A study recently published on the 9th of July in “Addictive Behavior” once again demonstrated the efficacy and safety of e-cigarettes in helping smokers reduce tobacco consumption and improve their lung health.
As well, according to the study titled “E-cigarette’s benefits in reducing tobacco and lung health in chronic smokers who are screened for lung cancer within six months,” also aims to determine whether e-cigarettes are considered effective and safe in supporting smoking cessation.
Furthermore, a total of 210 smokers aged 55 and over were recruited for the study. They smoked an average of 10 cigarettes for at least 10 years. Those were randomly divided into three groups. One group was given nicotine e-cigarettes, another group was given a placebo (no nicotine), and lastly the control group was not given e-cigarettes. All participants received a three-month smoking cessation program which included a cognitive behavioral program to support them to change behavior and increase motivation to quit smoking.
In addition to that, through self-reported measurements, it was found that among the participants who were still smoking for 6 months was amazed by the significant difference in the number of cigarettes smoked per day between the two groups. The nicotine cigarette group smoked an average of 11 cigarettes daily. While the nicotine-free e-cigarette group smoked 14 cigarettes a day and the control group smoked 13.5 cigarettes.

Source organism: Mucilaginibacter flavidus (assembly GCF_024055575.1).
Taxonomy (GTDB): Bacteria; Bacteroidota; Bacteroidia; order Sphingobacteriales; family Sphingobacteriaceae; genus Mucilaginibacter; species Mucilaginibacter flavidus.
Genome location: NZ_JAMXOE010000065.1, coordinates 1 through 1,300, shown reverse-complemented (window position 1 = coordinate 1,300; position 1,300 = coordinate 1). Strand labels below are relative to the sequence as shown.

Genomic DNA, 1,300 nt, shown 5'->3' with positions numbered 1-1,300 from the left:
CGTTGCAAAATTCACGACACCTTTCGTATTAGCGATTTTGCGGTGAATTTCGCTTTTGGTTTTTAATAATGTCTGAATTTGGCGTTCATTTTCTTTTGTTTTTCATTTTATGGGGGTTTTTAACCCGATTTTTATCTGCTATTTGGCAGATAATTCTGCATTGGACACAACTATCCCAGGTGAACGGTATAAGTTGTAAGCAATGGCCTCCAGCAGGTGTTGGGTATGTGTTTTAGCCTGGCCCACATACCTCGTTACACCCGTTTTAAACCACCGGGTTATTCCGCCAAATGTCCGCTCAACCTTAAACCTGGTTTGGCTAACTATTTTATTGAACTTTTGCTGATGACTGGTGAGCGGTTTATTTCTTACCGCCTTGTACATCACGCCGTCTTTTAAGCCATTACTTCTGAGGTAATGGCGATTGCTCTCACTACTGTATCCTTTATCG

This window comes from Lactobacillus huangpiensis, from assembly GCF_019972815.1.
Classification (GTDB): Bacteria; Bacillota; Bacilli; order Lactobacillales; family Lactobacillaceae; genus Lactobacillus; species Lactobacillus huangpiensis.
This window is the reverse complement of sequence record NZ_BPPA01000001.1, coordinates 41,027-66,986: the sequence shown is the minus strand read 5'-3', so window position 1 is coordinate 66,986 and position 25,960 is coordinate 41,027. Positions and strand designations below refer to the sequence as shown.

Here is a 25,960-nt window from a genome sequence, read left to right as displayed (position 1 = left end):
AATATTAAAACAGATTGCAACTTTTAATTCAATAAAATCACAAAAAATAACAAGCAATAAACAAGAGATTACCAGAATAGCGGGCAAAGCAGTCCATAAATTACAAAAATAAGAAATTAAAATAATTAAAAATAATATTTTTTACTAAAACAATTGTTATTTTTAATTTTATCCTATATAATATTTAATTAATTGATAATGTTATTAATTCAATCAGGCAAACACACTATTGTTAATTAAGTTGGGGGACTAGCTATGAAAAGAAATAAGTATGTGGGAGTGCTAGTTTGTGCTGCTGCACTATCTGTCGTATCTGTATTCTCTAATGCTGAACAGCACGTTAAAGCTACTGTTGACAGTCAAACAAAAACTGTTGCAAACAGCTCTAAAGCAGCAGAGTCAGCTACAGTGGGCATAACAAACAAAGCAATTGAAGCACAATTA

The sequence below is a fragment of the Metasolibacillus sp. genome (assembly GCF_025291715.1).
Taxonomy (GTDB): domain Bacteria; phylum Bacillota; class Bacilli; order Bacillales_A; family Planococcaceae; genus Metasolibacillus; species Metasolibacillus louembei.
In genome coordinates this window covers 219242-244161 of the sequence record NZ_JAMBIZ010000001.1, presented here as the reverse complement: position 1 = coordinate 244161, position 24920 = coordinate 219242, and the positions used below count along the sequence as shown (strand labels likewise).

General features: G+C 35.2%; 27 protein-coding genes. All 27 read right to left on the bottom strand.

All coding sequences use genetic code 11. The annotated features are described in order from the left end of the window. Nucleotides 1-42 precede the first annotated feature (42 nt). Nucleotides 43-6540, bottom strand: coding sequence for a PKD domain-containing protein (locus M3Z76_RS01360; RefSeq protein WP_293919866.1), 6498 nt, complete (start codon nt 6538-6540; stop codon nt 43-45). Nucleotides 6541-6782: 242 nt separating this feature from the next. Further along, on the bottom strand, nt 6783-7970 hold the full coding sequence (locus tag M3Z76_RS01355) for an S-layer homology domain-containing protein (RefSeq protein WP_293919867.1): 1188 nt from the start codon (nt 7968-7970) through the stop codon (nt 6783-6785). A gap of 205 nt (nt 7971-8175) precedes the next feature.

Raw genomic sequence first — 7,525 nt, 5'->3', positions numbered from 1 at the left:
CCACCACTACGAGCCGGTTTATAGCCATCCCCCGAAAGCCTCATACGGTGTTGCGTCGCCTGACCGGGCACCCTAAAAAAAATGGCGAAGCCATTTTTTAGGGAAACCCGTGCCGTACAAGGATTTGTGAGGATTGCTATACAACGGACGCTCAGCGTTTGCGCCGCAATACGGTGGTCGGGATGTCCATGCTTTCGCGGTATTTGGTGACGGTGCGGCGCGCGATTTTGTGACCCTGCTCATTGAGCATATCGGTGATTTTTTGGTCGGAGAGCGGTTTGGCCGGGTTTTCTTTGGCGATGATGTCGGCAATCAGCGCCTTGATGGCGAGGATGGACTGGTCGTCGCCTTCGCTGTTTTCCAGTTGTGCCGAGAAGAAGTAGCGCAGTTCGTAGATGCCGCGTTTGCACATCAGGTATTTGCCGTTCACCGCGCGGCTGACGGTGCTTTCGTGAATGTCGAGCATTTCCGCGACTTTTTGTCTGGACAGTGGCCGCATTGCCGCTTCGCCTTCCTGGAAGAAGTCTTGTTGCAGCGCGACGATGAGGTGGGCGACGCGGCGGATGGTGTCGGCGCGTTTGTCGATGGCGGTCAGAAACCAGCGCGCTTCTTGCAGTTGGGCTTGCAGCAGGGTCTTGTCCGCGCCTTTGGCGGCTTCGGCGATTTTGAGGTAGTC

Another group difference was the significant variation in exhaled CO. The average exhaled CO of the participants in the nicotine e-cigarette group was 12.0 while the average exhaled CO of the participants in the nicotine-free e-cigarette group was 15.3 and that of the control group was 16.5. (From a health point of view, a lower exhaled carbon dioxide ratio is preferable).
It was re-discovered that e-cigarettes can effectively quit smoking.
Eventually, there was also a significant difference in nicotine dependence between the groups. All participants had a moderate to low degree of dependence within 6 months; the average core value of smokers in the nicotine e-cigarette group was 3.12 while the average core value of smokers in the e-cigarette group without nicotine was 3.32 and the control group is 3.59.
Therefore, the researchers concluded that after 6 months about 20% of the entire sample stopped smoking. Participants who used e-cigarettes and nicotine smoked less than any other group after 6 months. Moreover, Our data increases the efficacy and safety of e-cigarettes in helping smokers reduce tobacco consumption and improve lung health.
Post time: Oct-08-2021